My Daughter’s First Salmon

Katri and her first salmon

Photo: Katri and her first salmon

My daughter, Katri, caught her first salmon last week, just in time to bring it back to Chicago and share it with Grandma JoJo and some long-time family friends. They just don’t get this kind of quality seafood back in Chicago all that often… actually, never. It feels extra special to bring fresh salmon, crab, tuna or sea bass back to Chicago and New Mexico where my in-laws currently live.

The first salmon my then-girlfriend (now wife) took back to Chicago, my in-laws asked if it was actually safe to eat. Keep in mind that mercury and other toxicity warnings are prevalent for Great Lakes fish, even its highly migratory salmon. The idea of consuming salmon that wasn’t purchased in a grocery store in the city seemed too foreign to be a good idea. They’ve since learned the value of the fish and crab we bring in during our holiday visits. Our smoked salmon is legendary on the North Shore, especially in Grandma JoJo’s condominium. If you’ve ever been to a North Shore grocery market, you’d know it’s not a high bar to surpass.

As the only hunter/gatherer in my family, I’ve always been a bit proud to put dinner on the table for those that appreciate it. I can’t quite explain it, but even before I started fishing and hunting, I grew a garden that I took great pride in. There’s something about the independence of it all, being able to gather a high-quality food source for myself, friends and family to enjoy. The simple fact of the matter is, not everyone can successfully hunt or fish, just like I can’t drive a tractor without ruining something, or build so much as a picnic table without it falling down. People pay me a lot of money to have that same feeling when they take home a day’s catch.

So I’ve been waiting for almost nine years, ever since I found out my wife and I were having a baby girl, to have my daughter reel in her first salmon with Dad. Other guides started their kids out earlier than I did, but I also knew the importance of not pushing the kid into the sport I find so rewarding. Much to her parent’s quandary, she’s more of a dancer than an athlete or outdoors girl, but I know how interests change over time; I remain hopeful.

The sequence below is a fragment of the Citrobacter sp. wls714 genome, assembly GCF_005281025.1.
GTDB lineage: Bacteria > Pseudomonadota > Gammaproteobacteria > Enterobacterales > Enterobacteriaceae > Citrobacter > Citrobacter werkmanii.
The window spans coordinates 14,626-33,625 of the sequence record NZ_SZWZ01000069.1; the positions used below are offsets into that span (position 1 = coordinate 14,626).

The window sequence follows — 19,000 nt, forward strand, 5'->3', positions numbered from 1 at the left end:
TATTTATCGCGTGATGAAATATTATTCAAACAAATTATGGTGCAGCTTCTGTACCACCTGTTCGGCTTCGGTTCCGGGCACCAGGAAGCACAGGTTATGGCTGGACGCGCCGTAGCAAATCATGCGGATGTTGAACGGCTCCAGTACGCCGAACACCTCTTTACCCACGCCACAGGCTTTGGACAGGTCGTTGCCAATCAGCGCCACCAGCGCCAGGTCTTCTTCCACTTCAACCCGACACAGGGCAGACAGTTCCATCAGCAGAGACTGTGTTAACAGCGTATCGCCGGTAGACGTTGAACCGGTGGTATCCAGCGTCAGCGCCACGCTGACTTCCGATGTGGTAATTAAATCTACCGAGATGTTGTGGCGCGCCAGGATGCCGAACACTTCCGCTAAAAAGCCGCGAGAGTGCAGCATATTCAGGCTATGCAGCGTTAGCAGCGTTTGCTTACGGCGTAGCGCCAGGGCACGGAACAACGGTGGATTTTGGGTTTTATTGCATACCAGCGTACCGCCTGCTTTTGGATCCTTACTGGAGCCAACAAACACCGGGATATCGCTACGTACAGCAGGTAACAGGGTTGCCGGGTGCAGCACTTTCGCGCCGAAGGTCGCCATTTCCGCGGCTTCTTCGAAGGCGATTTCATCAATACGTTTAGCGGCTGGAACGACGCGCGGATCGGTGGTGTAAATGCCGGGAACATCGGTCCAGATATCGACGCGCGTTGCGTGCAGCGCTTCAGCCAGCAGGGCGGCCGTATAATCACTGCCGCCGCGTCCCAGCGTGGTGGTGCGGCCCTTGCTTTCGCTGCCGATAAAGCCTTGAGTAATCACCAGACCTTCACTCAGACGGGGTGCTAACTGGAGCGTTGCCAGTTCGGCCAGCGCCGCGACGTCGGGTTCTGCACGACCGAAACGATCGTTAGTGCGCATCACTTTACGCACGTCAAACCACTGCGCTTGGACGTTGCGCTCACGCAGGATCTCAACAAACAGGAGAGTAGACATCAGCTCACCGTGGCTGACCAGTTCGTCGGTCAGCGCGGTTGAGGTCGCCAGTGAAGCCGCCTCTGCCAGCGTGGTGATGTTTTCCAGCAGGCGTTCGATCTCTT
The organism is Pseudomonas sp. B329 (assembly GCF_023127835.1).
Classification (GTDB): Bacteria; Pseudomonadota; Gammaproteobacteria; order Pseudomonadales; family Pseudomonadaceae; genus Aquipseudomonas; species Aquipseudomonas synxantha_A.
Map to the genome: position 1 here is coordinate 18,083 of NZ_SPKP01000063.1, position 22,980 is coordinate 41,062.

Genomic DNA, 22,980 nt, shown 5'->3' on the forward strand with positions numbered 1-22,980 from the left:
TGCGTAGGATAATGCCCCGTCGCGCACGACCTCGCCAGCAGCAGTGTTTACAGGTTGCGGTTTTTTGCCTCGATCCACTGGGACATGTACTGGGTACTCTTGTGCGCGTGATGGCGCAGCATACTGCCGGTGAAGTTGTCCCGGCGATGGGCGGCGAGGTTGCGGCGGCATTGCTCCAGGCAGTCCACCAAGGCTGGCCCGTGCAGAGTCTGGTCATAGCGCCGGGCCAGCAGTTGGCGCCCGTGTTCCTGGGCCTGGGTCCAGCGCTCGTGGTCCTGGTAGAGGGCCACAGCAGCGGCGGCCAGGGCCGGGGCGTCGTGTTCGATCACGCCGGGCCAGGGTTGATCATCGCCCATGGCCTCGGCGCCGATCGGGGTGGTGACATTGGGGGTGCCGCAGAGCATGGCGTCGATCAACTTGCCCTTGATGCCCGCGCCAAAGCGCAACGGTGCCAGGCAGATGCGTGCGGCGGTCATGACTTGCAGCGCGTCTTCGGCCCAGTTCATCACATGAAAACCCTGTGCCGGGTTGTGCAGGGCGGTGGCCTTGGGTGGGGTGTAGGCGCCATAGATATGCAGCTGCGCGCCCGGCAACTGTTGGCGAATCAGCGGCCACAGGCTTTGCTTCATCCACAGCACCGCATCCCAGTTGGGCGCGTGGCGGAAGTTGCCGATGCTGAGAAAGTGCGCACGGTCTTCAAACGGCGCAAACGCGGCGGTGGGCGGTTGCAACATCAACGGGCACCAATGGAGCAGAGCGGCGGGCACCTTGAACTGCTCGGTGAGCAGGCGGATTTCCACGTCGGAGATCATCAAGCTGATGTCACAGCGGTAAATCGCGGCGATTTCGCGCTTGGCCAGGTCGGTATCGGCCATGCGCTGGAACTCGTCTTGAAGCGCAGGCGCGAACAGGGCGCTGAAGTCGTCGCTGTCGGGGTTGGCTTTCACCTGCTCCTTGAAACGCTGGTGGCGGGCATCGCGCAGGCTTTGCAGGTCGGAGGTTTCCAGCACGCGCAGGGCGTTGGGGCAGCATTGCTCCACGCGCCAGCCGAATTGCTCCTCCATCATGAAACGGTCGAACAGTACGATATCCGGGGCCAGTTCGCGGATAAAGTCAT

I’ve had to come to the realization that she doesn’t get whipped into a frenzy about the greatest sport in the world. She and I share the same sleep habits (late to bed, late to rise) but when I was her age, I got no sleep because I was so excited to go fishing the next day. It was a sickness. I was hooked before I knew what an addiction was; it was just in my blood, from both of my grandfathers. It took a crane to get her out of bed to pursue her first salmon last weekend.

And just as excited as I was about catching fish at an early age, I was almost as excited about protecting them too. I vividly remember a film (yes, there were no DVDs or even VHS tapes back then) in the 2nd grade about how polluted the Willamette River was in the mid-1900’s. Salmon were floating belly up due to pollution until Oregon great Tom McCall began addressing the issue and initiated an intensive effort to clean up the lifeblood of the Willamette Valley. Now the Willamette can see returns greater then 100,000 adults on a good year, of which only 20% are of wild origin (but that is another blog).

So how do you get an 8-year-old invested in the future of Oregon’s natural resources? I can’t say I know the answer to that question, but I think no matter what the interest is for a young person, he or she doesn’t have much tolerance for someone who’s gumming up the system with pollutants or running an extractive industry without morals. Thankfully she’s okay with Dad dispatching her fish with a swift thwack on top of the head. Hunting may be a different story, however…

I’ve often underestimated her breadth of knowledge on issues, and that’s likely my own fault for working a bit too much. Children do have a sense of ownership of this Earth, however, and they seem to know we’re handing them the problems we’ve failed to solve.

Thankfully, along with our colossal failures on many of the bigger issues, we are doing pretty well on managing our fisheries. Strong laws like the Magnuson-Stevens Act have kept our extractive activities in check, and done, quite frankly, a heck of a job rebuilding depleted stocks of fish. We’re over the hump on overfishing, and we know what’s right for the future of our fishers, but we still have lots of work left to do. No one in my family had any idea how far I’d take my fishing passion, and there’s a whole army of fishers and fishing advocates out there yet to be discovered. It’s my hope that every child gets a chance to exercise his or her passion for the outdoors because our natural resources are going to need advocates for the future. Keep an eye out for those signs and give your kid a chance to experience all that the outdoors has to offer; our fish and wildlife are dependent on it.

About Bob Rees

Bob Rees is a professional fishing guide and executive director of the Northwest Guides and Anglers Association.

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